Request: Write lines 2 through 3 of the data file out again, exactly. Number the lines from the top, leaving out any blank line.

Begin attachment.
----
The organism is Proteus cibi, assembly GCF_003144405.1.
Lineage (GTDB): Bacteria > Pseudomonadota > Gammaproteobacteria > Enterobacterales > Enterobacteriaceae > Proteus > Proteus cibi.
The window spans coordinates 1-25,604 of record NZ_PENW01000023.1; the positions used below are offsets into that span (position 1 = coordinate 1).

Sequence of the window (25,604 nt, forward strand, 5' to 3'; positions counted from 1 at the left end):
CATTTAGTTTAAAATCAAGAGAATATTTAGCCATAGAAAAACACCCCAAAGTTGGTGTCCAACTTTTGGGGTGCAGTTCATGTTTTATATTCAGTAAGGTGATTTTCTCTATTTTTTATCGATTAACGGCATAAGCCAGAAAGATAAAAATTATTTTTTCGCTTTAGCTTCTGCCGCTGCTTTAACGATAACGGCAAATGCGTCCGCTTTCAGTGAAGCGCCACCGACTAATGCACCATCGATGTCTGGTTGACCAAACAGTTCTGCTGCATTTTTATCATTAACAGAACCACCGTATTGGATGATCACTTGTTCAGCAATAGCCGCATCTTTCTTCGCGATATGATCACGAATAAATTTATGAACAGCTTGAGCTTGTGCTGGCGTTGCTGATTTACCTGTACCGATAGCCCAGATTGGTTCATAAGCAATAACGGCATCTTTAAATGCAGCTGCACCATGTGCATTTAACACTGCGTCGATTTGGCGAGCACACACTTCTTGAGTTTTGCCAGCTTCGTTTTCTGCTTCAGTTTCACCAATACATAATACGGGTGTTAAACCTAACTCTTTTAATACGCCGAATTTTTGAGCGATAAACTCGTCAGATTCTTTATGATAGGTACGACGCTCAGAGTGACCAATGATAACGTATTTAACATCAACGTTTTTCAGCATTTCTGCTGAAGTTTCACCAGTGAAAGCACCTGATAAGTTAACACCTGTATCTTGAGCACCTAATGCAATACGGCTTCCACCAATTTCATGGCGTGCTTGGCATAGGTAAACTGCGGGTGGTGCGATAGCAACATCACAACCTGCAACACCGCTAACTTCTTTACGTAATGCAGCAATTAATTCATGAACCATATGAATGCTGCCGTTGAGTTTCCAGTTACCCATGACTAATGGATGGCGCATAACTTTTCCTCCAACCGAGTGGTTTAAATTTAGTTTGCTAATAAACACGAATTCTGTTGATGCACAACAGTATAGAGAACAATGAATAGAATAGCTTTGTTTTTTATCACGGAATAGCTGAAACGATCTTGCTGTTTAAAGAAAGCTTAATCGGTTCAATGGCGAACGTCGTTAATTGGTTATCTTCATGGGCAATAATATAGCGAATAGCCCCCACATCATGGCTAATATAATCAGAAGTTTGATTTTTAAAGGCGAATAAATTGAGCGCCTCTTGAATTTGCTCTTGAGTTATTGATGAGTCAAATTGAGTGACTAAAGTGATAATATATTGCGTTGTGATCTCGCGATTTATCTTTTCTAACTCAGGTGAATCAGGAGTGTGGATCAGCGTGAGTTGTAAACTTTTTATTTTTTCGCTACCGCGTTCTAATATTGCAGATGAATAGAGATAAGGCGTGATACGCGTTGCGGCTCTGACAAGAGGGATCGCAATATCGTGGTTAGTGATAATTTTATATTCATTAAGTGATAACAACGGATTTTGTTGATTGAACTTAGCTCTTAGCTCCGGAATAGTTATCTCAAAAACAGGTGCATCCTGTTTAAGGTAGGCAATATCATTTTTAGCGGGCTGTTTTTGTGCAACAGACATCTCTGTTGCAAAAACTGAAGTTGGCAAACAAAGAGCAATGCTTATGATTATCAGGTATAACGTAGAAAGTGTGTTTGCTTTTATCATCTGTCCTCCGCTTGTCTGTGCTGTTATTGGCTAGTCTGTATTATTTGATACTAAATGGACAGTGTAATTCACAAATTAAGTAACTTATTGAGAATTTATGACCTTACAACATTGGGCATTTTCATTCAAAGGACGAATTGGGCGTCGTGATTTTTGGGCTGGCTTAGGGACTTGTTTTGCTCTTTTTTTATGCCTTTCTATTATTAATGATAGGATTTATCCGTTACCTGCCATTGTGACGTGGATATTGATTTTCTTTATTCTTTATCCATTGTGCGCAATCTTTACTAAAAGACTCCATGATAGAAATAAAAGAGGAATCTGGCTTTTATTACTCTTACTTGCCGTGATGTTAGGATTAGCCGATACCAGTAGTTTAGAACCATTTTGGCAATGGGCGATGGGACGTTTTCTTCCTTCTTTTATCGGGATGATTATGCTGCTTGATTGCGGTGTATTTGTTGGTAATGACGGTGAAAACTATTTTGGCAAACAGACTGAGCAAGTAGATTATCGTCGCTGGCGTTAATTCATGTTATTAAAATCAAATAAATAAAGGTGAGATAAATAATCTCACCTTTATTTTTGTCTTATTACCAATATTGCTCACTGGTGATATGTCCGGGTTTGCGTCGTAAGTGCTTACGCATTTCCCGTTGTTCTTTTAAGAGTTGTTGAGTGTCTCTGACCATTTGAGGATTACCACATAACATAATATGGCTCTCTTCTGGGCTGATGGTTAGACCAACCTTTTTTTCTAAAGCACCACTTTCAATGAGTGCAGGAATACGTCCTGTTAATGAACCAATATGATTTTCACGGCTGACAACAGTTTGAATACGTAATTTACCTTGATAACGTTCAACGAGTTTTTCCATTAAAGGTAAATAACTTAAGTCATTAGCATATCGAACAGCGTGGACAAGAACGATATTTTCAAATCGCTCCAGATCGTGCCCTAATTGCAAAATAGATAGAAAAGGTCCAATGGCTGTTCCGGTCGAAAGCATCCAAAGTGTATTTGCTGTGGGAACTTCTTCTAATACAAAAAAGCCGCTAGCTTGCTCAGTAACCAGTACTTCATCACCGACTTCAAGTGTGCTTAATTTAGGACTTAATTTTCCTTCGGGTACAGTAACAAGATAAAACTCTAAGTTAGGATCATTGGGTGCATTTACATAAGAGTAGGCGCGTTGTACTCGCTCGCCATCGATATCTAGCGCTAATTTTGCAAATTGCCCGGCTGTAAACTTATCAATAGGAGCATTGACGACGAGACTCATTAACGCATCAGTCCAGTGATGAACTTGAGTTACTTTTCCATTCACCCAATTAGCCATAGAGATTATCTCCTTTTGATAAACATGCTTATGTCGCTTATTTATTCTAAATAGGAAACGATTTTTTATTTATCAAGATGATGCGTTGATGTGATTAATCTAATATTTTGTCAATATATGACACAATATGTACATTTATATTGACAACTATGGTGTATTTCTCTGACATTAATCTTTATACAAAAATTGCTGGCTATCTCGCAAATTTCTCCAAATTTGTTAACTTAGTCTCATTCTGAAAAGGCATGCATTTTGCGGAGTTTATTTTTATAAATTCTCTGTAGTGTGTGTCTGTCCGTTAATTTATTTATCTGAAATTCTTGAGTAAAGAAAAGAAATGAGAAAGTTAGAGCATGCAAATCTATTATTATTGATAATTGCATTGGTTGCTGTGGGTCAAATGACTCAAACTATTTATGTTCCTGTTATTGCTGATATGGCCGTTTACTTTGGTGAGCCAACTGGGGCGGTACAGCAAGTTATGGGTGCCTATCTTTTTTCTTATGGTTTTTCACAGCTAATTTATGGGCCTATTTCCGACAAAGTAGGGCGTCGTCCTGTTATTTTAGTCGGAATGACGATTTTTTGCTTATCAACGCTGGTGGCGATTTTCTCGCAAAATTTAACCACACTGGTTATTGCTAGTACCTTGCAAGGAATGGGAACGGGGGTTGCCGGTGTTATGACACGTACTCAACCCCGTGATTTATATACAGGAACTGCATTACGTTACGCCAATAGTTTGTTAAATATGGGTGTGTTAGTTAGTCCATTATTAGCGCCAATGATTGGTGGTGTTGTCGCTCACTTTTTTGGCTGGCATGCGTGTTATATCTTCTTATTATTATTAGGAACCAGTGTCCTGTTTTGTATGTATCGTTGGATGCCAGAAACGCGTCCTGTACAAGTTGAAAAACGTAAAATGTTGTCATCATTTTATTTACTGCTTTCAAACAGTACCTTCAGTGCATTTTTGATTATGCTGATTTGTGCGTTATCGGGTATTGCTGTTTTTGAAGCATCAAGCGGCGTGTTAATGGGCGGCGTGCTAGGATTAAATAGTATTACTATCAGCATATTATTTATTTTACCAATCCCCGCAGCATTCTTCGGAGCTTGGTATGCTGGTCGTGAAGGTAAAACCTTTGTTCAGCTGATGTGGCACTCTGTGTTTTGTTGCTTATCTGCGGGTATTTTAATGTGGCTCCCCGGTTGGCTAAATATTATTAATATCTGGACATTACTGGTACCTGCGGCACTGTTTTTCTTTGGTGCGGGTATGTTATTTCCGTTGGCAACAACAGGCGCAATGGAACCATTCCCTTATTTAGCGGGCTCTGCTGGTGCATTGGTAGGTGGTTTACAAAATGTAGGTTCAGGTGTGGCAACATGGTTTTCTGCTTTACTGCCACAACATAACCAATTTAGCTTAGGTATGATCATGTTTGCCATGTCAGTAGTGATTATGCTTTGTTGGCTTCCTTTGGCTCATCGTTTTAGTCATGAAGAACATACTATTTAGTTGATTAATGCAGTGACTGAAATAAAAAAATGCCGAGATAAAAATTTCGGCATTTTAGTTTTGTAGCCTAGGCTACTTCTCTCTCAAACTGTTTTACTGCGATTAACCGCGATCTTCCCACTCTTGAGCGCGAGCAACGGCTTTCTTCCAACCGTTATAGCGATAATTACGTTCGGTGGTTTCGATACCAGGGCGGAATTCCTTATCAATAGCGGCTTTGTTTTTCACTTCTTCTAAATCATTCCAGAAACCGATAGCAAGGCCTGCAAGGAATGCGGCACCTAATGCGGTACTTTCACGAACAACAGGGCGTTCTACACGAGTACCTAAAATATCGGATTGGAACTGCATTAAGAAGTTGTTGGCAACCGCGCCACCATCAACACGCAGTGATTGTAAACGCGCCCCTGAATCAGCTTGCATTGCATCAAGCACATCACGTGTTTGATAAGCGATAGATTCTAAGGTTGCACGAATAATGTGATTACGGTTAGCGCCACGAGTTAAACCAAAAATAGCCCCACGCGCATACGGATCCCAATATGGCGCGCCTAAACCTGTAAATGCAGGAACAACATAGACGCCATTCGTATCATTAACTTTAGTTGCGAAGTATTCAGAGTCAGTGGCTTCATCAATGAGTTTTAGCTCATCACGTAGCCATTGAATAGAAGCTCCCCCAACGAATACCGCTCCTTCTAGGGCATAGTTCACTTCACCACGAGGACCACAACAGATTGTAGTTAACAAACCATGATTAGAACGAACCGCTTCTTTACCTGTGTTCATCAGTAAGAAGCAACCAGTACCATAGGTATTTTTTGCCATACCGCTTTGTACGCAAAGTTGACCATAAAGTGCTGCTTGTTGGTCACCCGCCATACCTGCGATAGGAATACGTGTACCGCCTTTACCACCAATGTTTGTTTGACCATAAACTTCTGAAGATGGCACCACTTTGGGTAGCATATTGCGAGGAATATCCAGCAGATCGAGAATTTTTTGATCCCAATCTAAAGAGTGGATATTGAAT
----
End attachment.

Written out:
Lineage (GTDB): Bacteria > Pseudomonadota > Gammaproteobacteria > Enterobacterales > Enterobacteriaceae > Proteus > Proteus cibi.
The window spans coordinates 1-25,604 of record NZ_PENW01000023.1; the positions used below are offsets into that span (position 1 = coordinate 1).